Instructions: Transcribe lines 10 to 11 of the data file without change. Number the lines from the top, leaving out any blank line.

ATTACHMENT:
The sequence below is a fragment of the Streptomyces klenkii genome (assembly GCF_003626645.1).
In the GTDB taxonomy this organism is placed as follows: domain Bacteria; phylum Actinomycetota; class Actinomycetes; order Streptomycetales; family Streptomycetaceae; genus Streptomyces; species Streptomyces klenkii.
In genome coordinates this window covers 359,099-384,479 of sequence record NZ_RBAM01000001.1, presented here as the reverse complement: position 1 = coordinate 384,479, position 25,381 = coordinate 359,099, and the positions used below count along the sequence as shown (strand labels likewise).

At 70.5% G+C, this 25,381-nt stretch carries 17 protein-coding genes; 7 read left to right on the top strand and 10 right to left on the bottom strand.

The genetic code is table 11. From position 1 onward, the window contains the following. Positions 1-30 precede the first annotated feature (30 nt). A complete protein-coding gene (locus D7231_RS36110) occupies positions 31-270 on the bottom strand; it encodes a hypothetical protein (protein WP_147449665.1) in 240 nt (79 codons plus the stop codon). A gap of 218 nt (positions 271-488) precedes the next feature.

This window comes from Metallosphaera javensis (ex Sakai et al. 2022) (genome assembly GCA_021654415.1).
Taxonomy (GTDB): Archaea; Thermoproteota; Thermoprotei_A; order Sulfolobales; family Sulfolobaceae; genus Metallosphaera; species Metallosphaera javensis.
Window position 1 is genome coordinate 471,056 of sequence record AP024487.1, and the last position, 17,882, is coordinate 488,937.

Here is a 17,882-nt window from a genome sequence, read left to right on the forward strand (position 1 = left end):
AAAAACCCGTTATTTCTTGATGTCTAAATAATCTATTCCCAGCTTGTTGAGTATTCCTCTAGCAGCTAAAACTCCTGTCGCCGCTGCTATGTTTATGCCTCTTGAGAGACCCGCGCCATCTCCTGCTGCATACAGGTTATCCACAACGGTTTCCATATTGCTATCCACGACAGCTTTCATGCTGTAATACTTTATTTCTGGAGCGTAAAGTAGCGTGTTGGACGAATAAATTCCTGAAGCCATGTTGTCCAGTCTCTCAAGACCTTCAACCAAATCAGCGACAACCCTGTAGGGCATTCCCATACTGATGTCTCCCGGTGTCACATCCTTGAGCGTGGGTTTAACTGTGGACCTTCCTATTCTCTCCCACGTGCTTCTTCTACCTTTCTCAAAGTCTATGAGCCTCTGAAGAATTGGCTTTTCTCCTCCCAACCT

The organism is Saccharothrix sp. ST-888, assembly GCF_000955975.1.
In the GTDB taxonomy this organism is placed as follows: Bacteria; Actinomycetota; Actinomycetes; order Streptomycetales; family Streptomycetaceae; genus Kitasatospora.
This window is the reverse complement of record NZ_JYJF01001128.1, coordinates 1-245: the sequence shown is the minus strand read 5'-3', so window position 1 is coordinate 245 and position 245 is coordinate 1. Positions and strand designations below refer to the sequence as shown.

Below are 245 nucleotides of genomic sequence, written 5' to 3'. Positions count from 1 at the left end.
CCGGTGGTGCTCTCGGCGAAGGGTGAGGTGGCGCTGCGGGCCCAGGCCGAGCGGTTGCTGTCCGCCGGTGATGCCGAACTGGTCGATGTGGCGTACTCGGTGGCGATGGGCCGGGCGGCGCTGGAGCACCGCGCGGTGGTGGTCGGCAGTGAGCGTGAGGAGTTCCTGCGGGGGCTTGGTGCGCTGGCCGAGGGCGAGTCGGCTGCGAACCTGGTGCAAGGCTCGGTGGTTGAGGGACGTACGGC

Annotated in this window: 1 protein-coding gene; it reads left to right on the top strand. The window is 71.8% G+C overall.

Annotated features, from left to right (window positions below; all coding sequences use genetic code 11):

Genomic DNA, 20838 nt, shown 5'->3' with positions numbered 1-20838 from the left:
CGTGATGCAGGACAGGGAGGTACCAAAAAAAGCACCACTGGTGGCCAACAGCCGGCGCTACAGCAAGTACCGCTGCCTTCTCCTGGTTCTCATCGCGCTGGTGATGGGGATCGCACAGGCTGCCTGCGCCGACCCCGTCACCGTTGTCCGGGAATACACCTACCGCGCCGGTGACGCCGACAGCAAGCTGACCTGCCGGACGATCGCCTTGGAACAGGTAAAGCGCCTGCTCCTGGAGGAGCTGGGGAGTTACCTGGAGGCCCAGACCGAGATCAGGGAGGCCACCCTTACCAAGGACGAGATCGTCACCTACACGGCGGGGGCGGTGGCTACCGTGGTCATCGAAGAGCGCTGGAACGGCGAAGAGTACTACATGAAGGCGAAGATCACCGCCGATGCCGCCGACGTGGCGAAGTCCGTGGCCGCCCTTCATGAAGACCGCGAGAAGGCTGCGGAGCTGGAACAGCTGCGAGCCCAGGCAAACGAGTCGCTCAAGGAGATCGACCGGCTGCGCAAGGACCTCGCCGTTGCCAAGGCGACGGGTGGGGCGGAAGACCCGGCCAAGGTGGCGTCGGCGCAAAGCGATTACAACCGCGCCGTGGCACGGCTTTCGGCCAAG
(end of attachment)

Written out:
AAAAACCCGTTATTTCTTGATGTCTAAATAATCTATTCCCAGCTTGTTGAGTATTCCTCTAGCAGCTAAAACTCCTGTCGCCGCTGCTATGTTTATGCCTCTTGAGAGACCCGCGCCATCTCCTGCTGCATACAGGTTATCCACAACGGTTTCCATATTGCTATCCACGACAGCTTTCATGCTGTAATACTTTATTTCTGGAGCGTAAAGTAGCGTGTTGGACGAATAAATTCCTGAAGCCATGTTGTCCAGTCTCTCAAGACCTTCAACCAAATCAGCGACAACCCTGTAGGGCATTCCCATACTGATGTCTCCCGGTGTCACATCCTTGAGCGTGGGTTTAACTGTGGACCTTCCTATTCTCTCCCACGTGCTTCTTCTACCTTTCTCAAAGTCTATGAGCCTCTGAAGAATTGGCTTTTCTCCTCCCAACCT

The organism is Saccharothrix sp. ST-888, assembly GCF_000955975.1.